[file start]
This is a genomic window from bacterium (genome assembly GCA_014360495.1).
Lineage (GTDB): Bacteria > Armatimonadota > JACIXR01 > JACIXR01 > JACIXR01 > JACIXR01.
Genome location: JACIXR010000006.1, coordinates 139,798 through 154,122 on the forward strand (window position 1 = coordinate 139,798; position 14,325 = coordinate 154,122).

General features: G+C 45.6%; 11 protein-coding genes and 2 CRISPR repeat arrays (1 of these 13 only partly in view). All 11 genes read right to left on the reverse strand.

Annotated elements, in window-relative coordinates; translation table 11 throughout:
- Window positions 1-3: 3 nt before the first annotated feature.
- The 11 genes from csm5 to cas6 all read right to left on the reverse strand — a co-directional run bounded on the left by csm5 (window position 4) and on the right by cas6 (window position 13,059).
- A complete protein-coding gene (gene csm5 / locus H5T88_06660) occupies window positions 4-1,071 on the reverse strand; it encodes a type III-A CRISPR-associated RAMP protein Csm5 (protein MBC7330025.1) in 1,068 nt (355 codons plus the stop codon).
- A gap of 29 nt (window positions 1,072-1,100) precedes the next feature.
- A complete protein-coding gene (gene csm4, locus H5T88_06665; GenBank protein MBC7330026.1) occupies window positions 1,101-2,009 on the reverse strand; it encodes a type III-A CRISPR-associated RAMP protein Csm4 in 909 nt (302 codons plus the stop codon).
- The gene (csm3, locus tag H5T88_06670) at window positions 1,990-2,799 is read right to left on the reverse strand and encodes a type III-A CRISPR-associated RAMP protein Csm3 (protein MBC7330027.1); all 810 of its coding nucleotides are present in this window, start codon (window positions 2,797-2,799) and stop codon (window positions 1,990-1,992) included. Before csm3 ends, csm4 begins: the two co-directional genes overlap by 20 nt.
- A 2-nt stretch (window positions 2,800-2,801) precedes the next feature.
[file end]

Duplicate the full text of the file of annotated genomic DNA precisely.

This is a genomic window from bacterium (genome assembly GCA_014360495.1).
Lineage (GTDB): Bacteria > Armatimonadota > JACIXR01 > JACIXR01 > JACIXR01 > JACIXR01.
Genome location: JACIXR010000006.1, coordinates 139,798 through 154,122 on the forward strand (window position 1 = coordinate 139,798; position 14,325 = coordinate 154,122).

General features: G+C 45.6%; 11 protein-coding genes and 2 CRISPR repeat arrays (1 of these 13 only partly in view). All 11 genes read right to left on the reverse strand.

Annotated elements, in window-relative coordinates; translation table 11 throughout:
- Window positions 1-3: 3 nt before the first annotated feature.
- The 11 genes from csm5 to cas6 all read right to left on the reverse strand — a co-directional run bounded on the left by csm5 (window position 4) and on the right by cas6 (window position 13,059).
- A complete protein-coding gene (gene csm5 / locus H5T88_06660) occupies window positions 4-1,071 on the reverse strand; it encodes a type III-A CRISPR-associated RAMP protein Csm5 (protein MBC7330025.1) in 1,068 nt (355 codons plus the stop codon).
- A gap of 29 nt (window positions 1,072-1,100) precedes the next feature.
- A complete protein-coding gene (gene csm4, locus H5T88_06665; GenBank protein MBC7330026.1) occupies window positions 1,101-2,009 on the reverse strand; it encodes a type III-A CRISPR-associated RAMP protein Csm4 in 909 nt (302 codons plus the stop codon).
- The gene (csm3, locus tag H5T88_06670) at window positions 1,990-2,799 is read right to left on the reverse strand and encodes a type III-A CRISPR-associated RAMP protein Csm3 (protein MBC7330027.1); all 810 of its coding nucleotides are present in this window, start codon (window positions 2,797-2,799) and stop codon (window positions 1,990-1,992) included. Before csm3 ends, csm4 begins: the two co-directional genes overlap by 20 nt.
- A 2-nt stretch (window positions 2,800-2,801) precedes the next feature.